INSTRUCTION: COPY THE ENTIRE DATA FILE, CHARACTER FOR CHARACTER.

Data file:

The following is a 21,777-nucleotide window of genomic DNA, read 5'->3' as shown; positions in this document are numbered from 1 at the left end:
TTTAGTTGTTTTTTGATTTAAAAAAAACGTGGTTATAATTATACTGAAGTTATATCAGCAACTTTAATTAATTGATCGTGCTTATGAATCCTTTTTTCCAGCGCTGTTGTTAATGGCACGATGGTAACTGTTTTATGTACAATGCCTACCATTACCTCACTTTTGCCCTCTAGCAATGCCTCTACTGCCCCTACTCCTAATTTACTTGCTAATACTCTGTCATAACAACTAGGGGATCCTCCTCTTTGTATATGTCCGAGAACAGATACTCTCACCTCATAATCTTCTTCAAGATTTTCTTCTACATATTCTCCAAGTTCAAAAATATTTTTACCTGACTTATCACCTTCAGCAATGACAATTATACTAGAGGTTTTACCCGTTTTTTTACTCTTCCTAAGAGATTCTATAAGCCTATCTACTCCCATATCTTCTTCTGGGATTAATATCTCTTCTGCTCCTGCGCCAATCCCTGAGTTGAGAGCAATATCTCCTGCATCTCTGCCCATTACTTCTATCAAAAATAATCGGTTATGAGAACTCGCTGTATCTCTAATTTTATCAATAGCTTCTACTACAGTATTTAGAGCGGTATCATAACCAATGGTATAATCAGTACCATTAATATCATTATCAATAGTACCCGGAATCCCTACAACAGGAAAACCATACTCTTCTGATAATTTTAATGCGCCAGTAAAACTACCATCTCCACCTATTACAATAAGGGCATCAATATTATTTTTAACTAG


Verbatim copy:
The following is a 21,777-nucleotide window of genomic DNA, read 5'->3' as shown; positions in this document are numbered from 1 at the left end:
TTTAGTTGTTTTTTGATTTAAAAAAAACGTGGTTATAATTATACTGAAGTTATATCAGCAACTTTAATTAATTGATCGTGCTTATGAATCCTTTTTTCCAGCGCTGTTGTTAATGGCACGATGGTAACTGTTTTATGTACAATGCCTACCATTACCTCACTTTTGCCCTCTAGCAATGCCTCTACTGCCCCTACTCCTAATTTACTTGCTAATACTCTGTCATAACAACTAGGGGATCCTCCTCTTTGTATATGTCCGAGAACAGATACTCTCACCTCATAATCTTCTTCAAGATTTTCTTCTACATATTCTCCAAGTTCAAAAATATTTTTACCTGACTTATCACCTTCAGCAATGACAATTATACTAGAGGTTTTACCCGTTTTTTTACTCTTCCTAAGAGATTCTATAAGCCTATCTACTCCCATATCTTCTTCTGGGATTAATATCTCTTCTGCTCCTGCGCCAATCCCTGAGTTGAGAGCAATATCTCCTGCATCTCTGCCCATTACTTCTATCAAAAATAATCGGTTATGAGAACTCGCTGTATCTCTAATTTTATCAATAGCTTCTACTACAGTATTTAGAGCGGTATCATAACCAATGGTATAATCAGTACCATTAATATCATTATCAATAGTACCCGGAATCCCTACAACAGGAAAACCATACTCTTCTGATAATTTTAATGCGCCAGTAAAACTACCATCTCCACCTATTACAATAAGGGCATCAATATTATTTTTAACTAG